Fluke wanted to find out. Here are a few high points from a recent survey.
The survey reported that technical job growth had once again turned positive. Growth in HVAC and electrical jobs is projected to grow at two to three times the average rate, according to the U.S. Bureau of Labor Statistics’ Occupational Outlook Handbook 2012-2013. Industrial plant technician jobs are projected to grow at the average rate, which is 11 percent.
Many employers report a shortage of qualified candidates for entry-level positions, and more than half of surveyed employers said candidates lack the experience to perform effectively on the job. Employers report that they are looking for “soft skills,” such as problem solving, in addition to hands-on experience and troubleshooting capabilities. This desire for experience presents a hurdle for recent graduates. However, it is an opportunity to educate and train a new cohort of industrial, electrical, and HVAC professionals. The universities, unions, and training centers surveyed report that an average of 2,117 hours of hands-on experience is all that is needed to graduate from their programs. Continuing education is also important, with 82 percent of surveyed professionals saying test tool knowledge was more important now than when they entered the field.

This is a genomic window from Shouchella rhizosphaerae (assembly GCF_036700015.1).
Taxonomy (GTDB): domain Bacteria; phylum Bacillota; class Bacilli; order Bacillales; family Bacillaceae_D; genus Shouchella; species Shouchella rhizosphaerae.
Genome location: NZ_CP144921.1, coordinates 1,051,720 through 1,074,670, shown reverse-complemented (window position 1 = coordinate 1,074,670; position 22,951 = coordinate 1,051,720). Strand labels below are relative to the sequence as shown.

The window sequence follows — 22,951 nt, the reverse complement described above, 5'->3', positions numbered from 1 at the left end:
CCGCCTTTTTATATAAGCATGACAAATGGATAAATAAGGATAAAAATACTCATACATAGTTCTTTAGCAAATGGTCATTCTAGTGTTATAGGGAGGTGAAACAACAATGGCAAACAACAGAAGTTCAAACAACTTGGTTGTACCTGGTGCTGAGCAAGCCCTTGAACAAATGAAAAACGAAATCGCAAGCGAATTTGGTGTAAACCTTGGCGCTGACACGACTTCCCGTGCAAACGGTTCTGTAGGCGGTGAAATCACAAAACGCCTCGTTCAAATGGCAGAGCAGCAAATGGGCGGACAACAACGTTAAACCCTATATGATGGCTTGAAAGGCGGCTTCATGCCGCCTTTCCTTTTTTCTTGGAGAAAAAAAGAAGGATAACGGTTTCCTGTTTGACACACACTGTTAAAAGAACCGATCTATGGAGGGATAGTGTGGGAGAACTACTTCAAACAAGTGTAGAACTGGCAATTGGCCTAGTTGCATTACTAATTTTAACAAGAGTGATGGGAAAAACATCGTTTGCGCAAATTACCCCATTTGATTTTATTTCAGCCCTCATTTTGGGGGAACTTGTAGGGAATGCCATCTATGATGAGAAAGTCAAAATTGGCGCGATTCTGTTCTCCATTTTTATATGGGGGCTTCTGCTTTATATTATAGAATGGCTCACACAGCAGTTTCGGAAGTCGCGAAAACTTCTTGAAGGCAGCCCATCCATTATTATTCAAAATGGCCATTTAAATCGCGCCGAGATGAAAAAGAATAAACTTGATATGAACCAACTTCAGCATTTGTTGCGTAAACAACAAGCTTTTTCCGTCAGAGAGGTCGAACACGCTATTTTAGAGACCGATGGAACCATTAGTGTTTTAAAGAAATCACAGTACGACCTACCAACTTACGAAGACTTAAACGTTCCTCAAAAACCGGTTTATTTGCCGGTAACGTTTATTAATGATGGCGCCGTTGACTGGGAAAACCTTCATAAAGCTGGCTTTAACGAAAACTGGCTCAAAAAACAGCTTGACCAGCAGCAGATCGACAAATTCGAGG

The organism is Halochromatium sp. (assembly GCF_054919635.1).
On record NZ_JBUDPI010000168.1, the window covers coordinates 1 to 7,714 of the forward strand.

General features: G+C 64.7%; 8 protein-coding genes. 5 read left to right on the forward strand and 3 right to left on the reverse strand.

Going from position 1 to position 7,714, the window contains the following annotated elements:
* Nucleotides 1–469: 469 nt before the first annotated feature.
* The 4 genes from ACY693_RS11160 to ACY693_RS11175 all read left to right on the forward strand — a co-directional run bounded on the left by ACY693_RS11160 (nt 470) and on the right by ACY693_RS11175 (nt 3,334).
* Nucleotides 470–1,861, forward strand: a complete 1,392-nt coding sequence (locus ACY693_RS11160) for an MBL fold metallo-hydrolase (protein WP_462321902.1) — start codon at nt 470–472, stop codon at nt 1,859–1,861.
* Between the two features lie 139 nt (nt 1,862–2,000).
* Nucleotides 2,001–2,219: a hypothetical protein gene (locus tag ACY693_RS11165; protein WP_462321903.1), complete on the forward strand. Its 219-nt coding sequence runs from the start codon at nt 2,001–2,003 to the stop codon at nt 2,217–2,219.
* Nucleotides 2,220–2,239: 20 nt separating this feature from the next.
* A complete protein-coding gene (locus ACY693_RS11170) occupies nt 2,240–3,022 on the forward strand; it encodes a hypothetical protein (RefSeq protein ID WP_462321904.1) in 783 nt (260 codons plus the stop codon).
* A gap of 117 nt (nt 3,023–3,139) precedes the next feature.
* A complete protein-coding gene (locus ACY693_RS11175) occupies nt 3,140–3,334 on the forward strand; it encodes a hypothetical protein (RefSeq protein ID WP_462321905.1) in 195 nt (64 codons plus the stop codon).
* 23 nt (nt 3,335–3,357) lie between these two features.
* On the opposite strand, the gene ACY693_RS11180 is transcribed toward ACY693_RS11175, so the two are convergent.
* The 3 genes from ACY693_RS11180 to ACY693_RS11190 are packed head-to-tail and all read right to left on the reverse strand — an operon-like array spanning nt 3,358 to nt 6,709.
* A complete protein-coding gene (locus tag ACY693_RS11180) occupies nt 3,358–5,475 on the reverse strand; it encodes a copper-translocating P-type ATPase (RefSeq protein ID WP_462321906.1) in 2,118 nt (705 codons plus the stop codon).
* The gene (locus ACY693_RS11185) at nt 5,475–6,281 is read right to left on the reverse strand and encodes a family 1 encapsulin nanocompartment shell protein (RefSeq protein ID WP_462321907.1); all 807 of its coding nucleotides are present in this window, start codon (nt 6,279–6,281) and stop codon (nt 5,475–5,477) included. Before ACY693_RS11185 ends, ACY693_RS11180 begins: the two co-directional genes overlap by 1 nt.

The make-up of the industry’s workers is set to undergo significant changes. While 72 percent of surveyed professionals are five years or more away from retirement, there are many Baby Boomers who will be retiring in the coming years. Some industries are already having trouble filling gaps left by retiring workers. The Air Conditioning, Heating, and Refrigeration Institute (AHRI), says it needs 27,000 new workers each year to replace those retiring.
The survey of workforce trends, conducted by Fluke Corporation in June 2012, was completed by 1,608 professionals, educators, and employers. Interviews were also conducted with educators and union trainers, and third-party resources were consulted for trend data.